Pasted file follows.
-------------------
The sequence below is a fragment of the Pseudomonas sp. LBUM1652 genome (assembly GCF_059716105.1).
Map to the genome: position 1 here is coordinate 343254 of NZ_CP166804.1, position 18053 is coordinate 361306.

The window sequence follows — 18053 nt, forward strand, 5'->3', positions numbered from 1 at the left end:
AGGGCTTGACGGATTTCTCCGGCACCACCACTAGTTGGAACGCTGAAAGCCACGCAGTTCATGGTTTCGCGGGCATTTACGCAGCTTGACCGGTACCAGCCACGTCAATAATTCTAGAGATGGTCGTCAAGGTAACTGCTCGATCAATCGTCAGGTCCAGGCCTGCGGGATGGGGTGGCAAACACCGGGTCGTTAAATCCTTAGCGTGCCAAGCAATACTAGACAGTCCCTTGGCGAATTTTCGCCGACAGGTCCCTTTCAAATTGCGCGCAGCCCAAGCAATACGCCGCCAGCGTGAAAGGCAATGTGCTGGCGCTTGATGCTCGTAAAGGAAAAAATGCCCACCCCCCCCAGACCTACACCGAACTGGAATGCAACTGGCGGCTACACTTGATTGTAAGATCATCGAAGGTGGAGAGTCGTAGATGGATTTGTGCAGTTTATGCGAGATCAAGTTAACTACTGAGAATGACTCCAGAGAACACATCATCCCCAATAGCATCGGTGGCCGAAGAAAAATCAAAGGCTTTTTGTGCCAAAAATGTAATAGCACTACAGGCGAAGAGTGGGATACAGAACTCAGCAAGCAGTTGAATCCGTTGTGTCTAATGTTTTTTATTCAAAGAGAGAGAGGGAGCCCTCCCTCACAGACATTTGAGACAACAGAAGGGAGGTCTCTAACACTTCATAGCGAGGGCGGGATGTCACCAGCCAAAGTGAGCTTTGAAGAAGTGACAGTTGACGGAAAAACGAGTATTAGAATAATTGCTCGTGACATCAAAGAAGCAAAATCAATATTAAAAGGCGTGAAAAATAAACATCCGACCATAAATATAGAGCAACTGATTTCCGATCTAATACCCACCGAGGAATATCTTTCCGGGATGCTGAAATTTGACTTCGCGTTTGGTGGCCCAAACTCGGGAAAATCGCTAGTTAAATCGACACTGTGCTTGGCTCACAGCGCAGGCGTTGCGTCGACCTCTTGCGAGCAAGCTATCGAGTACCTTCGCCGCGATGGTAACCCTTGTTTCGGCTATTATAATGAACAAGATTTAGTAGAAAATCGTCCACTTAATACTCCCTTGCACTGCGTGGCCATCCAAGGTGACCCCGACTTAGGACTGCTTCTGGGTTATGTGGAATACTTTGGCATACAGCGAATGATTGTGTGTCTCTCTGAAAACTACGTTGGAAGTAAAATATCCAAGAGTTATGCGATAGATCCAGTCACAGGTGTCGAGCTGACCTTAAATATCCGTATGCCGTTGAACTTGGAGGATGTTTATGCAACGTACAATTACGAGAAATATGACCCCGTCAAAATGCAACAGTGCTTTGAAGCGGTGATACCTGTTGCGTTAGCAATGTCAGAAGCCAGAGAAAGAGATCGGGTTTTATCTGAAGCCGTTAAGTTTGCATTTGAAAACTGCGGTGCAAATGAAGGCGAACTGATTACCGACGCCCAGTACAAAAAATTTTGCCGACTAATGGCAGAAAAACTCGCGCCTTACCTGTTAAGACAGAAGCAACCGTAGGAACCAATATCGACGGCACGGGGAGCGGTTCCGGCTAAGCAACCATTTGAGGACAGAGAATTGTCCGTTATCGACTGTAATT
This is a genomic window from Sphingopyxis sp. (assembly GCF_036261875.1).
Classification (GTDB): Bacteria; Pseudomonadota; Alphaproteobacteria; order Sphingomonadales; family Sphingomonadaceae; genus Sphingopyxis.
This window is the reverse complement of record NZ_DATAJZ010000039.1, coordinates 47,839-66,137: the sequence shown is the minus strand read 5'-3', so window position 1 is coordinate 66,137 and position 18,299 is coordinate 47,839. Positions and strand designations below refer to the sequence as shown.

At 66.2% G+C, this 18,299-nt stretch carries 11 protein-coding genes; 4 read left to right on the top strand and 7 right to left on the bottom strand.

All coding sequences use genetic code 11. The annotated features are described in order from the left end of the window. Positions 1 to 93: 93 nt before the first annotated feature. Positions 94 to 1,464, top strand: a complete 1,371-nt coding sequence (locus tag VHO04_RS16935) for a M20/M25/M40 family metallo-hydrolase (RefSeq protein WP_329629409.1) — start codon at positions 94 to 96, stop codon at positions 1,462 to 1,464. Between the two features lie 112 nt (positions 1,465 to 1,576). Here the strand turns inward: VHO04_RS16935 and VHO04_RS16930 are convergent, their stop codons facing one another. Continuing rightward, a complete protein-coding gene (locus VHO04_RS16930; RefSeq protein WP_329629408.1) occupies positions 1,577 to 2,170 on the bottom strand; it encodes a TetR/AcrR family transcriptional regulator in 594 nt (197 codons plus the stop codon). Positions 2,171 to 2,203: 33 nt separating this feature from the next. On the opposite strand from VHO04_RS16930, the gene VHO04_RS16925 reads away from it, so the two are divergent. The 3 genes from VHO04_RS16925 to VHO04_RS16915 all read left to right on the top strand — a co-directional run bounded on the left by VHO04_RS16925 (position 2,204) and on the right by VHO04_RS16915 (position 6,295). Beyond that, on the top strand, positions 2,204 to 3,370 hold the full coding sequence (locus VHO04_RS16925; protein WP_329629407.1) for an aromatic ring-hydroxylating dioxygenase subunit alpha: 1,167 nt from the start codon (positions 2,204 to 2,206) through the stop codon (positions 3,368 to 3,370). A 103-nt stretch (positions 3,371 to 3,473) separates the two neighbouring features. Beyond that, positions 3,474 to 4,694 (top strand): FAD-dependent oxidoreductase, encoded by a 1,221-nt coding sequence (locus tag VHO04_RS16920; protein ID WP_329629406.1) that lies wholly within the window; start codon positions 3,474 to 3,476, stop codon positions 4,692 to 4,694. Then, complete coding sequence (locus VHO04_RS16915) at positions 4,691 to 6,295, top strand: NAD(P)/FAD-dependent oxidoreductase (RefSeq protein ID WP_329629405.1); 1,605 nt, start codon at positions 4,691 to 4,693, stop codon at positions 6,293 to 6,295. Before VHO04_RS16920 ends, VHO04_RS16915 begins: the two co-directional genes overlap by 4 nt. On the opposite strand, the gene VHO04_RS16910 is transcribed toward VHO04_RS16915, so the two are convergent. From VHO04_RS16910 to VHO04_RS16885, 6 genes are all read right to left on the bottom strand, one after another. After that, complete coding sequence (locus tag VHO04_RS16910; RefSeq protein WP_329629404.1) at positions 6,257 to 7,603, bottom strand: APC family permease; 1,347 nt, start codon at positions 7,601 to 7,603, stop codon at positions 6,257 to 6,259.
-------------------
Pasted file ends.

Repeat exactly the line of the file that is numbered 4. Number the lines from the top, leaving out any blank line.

AGGGCTTGACGGATTTCTCCGGCACCACCACTAGTTGGAACGCTGAAAGCCACGCAGTTCATGGTTTCGCGGGCATTTACGCAGCTTGACCGGTACCAGCCACGTCAATAATTCTAGAGATGGTCGTCAAGGTAACTGCTCGATCAATCGTCAGGTCCAGGCCTGCGGGATGGGGTGGCAAACACCGGGTCGTTAAATCCTTAGCGTGCCAAGCAATACTAGACAGTCCCTTGGCGAATTTTCGCCGACAGGTCCCTTTCAAATTGCGCGCAGCCCAAGCAATACGCCGCCAGCGTGAAAGGCAATGTGCTGGCGCTTGATGCTCGTAAAGGAAAAAATGCCCACCCCCCCCAGACCTACACCGAACTGGAATGCAACTGGCGGCTACACTTGATTGTAAGATCATCGAAGGTGGAGAGTCGTAGATGGATTTGTGCAGTTTATGCGAGATCAAGTTAACTACTGAGAATGACTCCAGAGAACACATCATCCCCAATAGCATCGGTGGCCGAAGAAAAATCAAAGGCTTTTTGTGCCAAAAATGTAATAGCACTACAGGCGAAGAGTGGGATACAGAACTCAGCAAGCAGTTGAATCCGTTGTGTCTAATGTTTTTTATTCAAAGAGAGAGAGGGAGCCCTCCCTCACAGACATTTGAGACAACAGAAGGGAGGTCTCTAACACTTCATAGCGAGGGCGGGATGTCACCAGCCAAAGTGAGCTTTGAAGAAGTGACAGTTGACGGAAAAACGAGTATTAGAATAATTGCTCGTGACATCAAAGAAGCAAAATCAATATTAAAAGGCGTGAAAAATAAACATCCGACCATAAATATAGAGCAACTGATTTCCGATCTAATACCCACCGAGGAATATCTTTCCGGGATGCTGAAATTTGACTTCGCGTTTGGTGGCCCAAACTCGGGAAAATCGCTAGTTAAATCGACACTGTGCTTGGCTCACAGCGCAGGCGTTGCGTCGACCTCTTGCGAGCAAGCTATCGAGTACCTTCGCCGCGATGGTAACCCTTGTTTCGGCTATTATAATGAACAAGATTTAGTAGAAAATCGTCCACTTAATACTCCCTTGCACTGCGTGGCCATCCAAGGTGACCCCGACTTAGGACTGCTTCTGGGTTATGTGGAATACTTTGGCATACAGCGAATGATTGTGTGTCTCTCTGAAAACTACGTTGGAAGTAAAATATCCAAGAGTTATGCGATAGATCCAGTCACAGGTGTCGAGCTGACCTTAAATATCCGTATGCCGTTGAACTTGGAGGATGTTTATGCAACGTACAATTACGAGAAATATGACCCCGTCAAAATGCAACAGTGCTTTGAAGCGGTGATACCTGTTGCGTTAGCAATGTCAGAAGCCAGAGAAAGAGATCGGGTTTTATCTGAAGCCGTTAAGTTTGCATTTGAAAACTGCGGTGCAAATGAAGGCGAACTGATTACCGACGCCCAGTACAAAAAATTTTGCCGACTAATGGCAGAAAAACTCGCGCCTTACCTGTTAAGACAGAAGCAACCGTAGGAACCAATATCGACGGCACGGGGAGCGGTTCCGGCTAAGCAACCATTTGAGGACAGAGAATTGTCCGTTATCGACTGTAATT